10/17/2017 | Casey Fleming | Do not buy GE appliances. There, I’ve said it. It makes me sad, though, because GE used to be a great company. Here is my story, though, and why I will never buy another GE product.
About 10 years ago I remodeled my kitchen. I have a 1926 Craftsman bungalow that I wanted to remodel to period. My goal was a kitchen that looked like it could have been built in 1926, except of course for a few modern conveniences, like a microwave for instance.
In looking over options, I discovered the GE Profile Spacemaker microwave; a very small unit that would fit in a custom-made upper cabinet. It would not be completely invisible, but it would appear as much as possible to be built in. There was even an installation kit available that mounted the unit inside the cabinet cleanly and provided airflow. The microwave was expensive, but it suited my needs and GE of course used to be a great company. I sprang for it.
Everything was great until…about 6 years after installation the unit stopped heating. Researching options, a service call from GE was going to cost more than many brand new units. Being creative, I looked on Craigslist and, sure enough, found a used one of exactly the same model at only $40. Perfect. Until…
Fast forward another 4 years and that unit stopped working. Fair enough, I didn’t pay much for it. Now I decided I would spring for the service call, but thought I would get creative. Can you service two units with one call? Yes. Excellent. I can fix both units and have a back up.
The GE guy (I won’t call him a technician) comes out. He’s young, looks a little uncertain, but he had some tools and a laptop. He’s trained, right? He looks at both units, consults a trouble-shooting software program on the computer, and tells me that one unit needs a new magneto, and the other needs a new power supply. The cost for each? About $575. Each. Did I mention each?
Yikes! I asked for an itemized estimate to see where the costs were buried, and sure enough about half the cost was in the parts. That’s right – the parts cost more than a new microwave. The problem is, there isn’t a new microwave that fits the mounting unit of the old one, or – importantly – the custom-built cabinet. Not good.
Idea time! Can we take the magneto out of the one unit and put it in the other? I’m happy to pay for labor. Then I’ll have one working unit and one unit someone can use for spare parts. The GE guy hems and haws, then says they can’t warranty that. I told him I didn’t care about the warranty – they always break after the warranty period ends anyway. He calls his boss, hangs up and says they won’t do it.
At this point I was not a happy customer. I told him that I thought the policy sucked, and was clearly only meant to extract money from customers. I explained that I was old school; in the past when things broke, companies sent out technicians who could actually test parts and fix only what needed to be fixed. You know, someone with an electrical meter and a soldering gun. Someone who simply consulted a software program and then wanted to switch out parts that cost more than the microwave were not technicians, just parts-changers.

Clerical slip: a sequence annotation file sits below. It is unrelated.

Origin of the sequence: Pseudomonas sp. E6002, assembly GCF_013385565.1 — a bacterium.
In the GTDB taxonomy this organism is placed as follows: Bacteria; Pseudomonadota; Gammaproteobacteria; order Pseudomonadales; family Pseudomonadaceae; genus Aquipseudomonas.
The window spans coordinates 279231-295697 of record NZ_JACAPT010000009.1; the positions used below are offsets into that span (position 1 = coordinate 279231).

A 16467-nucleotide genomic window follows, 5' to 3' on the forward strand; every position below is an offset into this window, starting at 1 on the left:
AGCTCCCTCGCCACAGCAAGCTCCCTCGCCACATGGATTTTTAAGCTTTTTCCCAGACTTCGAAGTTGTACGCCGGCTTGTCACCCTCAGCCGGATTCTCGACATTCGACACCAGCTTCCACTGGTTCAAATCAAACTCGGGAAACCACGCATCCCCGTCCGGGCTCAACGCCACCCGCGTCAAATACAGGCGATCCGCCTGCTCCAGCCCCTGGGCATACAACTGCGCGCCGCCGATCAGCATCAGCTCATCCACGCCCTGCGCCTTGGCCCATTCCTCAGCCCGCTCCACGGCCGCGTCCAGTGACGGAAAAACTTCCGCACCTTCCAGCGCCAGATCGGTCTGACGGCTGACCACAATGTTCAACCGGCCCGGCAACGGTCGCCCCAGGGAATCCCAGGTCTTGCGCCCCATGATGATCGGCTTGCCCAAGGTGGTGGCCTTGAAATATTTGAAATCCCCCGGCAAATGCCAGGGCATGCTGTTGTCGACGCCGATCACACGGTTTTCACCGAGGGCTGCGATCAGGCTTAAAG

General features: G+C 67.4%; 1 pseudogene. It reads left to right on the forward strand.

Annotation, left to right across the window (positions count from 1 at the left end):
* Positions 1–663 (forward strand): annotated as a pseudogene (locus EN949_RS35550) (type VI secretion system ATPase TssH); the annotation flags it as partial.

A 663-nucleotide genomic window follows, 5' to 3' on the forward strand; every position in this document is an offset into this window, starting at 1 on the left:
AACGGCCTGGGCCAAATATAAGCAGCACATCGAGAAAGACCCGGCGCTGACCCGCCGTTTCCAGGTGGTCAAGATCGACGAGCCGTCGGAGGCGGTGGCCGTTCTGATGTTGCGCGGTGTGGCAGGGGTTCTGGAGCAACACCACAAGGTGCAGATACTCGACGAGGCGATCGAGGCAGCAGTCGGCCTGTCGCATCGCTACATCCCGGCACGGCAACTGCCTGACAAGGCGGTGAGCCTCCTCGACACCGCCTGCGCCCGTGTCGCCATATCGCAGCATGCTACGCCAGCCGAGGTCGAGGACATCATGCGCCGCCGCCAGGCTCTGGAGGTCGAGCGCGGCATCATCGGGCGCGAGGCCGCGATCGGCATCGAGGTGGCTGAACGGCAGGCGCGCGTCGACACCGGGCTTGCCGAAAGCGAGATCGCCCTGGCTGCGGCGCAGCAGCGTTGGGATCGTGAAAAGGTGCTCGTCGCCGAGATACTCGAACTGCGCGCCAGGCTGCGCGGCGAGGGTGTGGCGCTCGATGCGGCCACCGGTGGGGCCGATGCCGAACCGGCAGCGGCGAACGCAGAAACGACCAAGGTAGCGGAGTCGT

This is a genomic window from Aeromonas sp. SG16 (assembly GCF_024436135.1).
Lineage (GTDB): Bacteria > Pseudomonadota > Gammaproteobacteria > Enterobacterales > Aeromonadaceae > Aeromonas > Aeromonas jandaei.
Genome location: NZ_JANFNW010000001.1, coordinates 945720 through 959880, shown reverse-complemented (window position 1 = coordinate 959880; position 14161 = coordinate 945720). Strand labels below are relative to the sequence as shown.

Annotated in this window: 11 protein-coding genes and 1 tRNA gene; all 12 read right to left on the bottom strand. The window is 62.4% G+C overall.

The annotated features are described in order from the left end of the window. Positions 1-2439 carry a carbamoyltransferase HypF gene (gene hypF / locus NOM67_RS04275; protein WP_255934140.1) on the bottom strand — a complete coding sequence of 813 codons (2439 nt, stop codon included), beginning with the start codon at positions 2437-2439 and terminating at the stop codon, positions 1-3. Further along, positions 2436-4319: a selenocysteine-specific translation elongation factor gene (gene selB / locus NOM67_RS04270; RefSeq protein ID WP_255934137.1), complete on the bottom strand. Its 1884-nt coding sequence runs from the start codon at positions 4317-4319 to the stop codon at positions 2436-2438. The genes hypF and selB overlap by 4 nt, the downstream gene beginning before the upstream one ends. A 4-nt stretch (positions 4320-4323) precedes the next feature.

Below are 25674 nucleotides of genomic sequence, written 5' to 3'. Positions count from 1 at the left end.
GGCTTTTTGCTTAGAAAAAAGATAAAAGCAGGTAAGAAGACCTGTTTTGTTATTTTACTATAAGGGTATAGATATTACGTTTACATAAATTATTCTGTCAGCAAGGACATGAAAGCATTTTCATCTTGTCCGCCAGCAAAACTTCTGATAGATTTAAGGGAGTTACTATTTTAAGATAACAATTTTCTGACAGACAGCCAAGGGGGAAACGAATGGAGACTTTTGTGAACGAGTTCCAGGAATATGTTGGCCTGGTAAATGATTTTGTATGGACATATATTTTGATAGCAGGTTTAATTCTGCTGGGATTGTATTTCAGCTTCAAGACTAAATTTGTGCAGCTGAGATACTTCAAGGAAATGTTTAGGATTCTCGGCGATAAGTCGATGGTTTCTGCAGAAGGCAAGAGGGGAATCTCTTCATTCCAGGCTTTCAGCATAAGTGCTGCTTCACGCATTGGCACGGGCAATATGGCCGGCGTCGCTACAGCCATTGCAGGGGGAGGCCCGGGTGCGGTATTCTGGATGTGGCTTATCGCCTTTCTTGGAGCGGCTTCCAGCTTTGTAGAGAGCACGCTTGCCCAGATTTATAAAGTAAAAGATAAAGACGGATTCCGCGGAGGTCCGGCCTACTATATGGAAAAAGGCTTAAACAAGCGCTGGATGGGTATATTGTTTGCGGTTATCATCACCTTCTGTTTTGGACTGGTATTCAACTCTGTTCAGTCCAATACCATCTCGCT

I’m afraid I hurt his feelings, because at that point he made a comment to the effect of “You know, I could just walk out and not even put the microwave back in the cupboard.” I assured him that my anger was directed at the company and their policy, not him, but insisted I had a valid complaint. After all, both microwaves were useless at this point.
I told him that since I didn’t have much choice I would fix the original one but not the other, and went back to my home office to work. However, I looked on Craigslist and sure enough, there was another used one, this time for $50. I heard him wrapping up so I went out to ask how long it would take to order the part. He replied that he was not going to order the part. He decided that he didn’t want to do the work, and that I wasn’t going to get my microwave fixed. What?
When I asked him what he would do if it were his microwave in the same situation, he replied he would do as I suggested, but that’s because he could – he had the skill to change the parts. He added something to the effect that “…all I wanted to do was save money.” Well, duh.
So, an hourly wage junior service guy made a decision for all of GE that I wasn’t going to get my microwave fixed because his feelings were hurt. I was ticked, but on the other hand there’s no way he could charge me the $118 service call fee, so I saved that money.
I called the guy selling his unit on Craigslist, and went and bought it. It works fine and is in great shape. Obviously, it won’t last but a few years, since these units break down quickly, but I figure I’m at least $500 ahead, have a working microwave now instead of in a week or two, and I don’t have to deal with an overly-sensitive guy who thinks it’s awful that I want to save money.
But, GE, you used to be such a great company. Jack Welch, are you reading this? Do you still have any pull at GE? Because the company you built is now selling appliances that only last a few years, sending “technicians” out that don’t know how to use an electrical meter, and charging more for replacement parts (that may or may not need to be replaced) than for the original appliance.
News for you, GE. You have competitors. Lots of them. New ones springing up every year. It used to be if I had a choice I had a strong preference for buying American, and in particular the GE brand. No more, and that’s too bad.
This article represents the opinion of Casey Fleming, and not necessarily that of Financial Help Desk. This article is copyrighted and may not be reproduced in whole or in part without written permission.